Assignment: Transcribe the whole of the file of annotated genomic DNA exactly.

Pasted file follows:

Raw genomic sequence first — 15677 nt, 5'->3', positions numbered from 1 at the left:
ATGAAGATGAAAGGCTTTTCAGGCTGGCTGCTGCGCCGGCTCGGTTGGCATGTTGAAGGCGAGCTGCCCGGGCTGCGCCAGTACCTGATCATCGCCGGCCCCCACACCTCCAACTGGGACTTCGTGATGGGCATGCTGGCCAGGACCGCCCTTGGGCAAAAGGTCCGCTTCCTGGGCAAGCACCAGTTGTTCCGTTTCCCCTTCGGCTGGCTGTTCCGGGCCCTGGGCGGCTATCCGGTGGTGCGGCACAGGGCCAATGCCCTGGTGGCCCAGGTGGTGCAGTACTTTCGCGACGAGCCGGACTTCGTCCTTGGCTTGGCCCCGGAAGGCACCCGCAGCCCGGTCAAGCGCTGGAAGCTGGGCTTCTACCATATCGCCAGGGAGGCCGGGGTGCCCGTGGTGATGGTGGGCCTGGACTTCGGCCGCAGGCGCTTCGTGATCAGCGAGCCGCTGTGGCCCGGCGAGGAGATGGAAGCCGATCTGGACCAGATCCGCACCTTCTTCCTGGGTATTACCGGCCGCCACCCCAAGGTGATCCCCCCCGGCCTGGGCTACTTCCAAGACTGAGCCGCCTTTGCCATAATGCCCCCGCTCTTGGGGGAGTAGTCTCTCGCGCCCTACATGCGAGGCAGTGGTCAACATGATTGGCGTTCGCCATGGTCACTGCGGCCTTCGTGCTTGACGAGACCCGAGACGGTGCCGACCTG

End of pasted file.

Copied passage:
Raw genomic sequence first — 15677 nt, 5'->3', positions numbered from 1 at the left:
ATGAAGATGAAAGGCTTTTCAGGCTGGCTGCTGCGCCGGCTCGGTTGGCATGTTGAAGGCGAGCTGCCCGGGCTGCGCCAGTACCTGATCATCGCCGGCCCCCACACCTCCAACTGGGACTTCGTGATGGGCATGCTGGCCAGGACCGCCCTTGGGCAAAAGGTCCGCTTCCTGGGCAAGCACCAGTTGTTCCGTTTCCCCTTCGGCTGGCTGTTCCGGGCCCTGGGCGGCTATCCGGTGGTGCGGCACAGGGCCAATGCCCTGGTGGCCCAGGTGGTGCAGTACTTTCGCGACGAGCCGGACTTCGTCCTTGGCTTGGCCCCGGAAGGCACCCGCAGCCCGGTCAAGCGCTGGAAGCTGGGCTTCTACCATATCGCCAGGGAGGCCGGGGTGCCCGTGGTGATGGTGGGCCTGGACTTCGGCCGCAGGCGCTTCGTGATCAGCGAGCCGCTGTGGCCCGGCGAGGAGATGGAAGCCGATCTGGACCAGATCCGCACCTTCTTCCTGGGTATTACCGGCCGCCACCCCAAGGTGATCCCCCCCGGCCTGGGCTACTTCCAAGACTGAGCCGCCTTTGCCATAATGCCCCCGCTCTTGGGGGAGTAGTCTCTCGCGCCCTACATGCGAGGCAGTGGTCAACATGATTGGCGTTCGCCATGGTCACTGCGGCCTTCGTGCTTGACGAGACCCGAGACGGTGCCGACCTG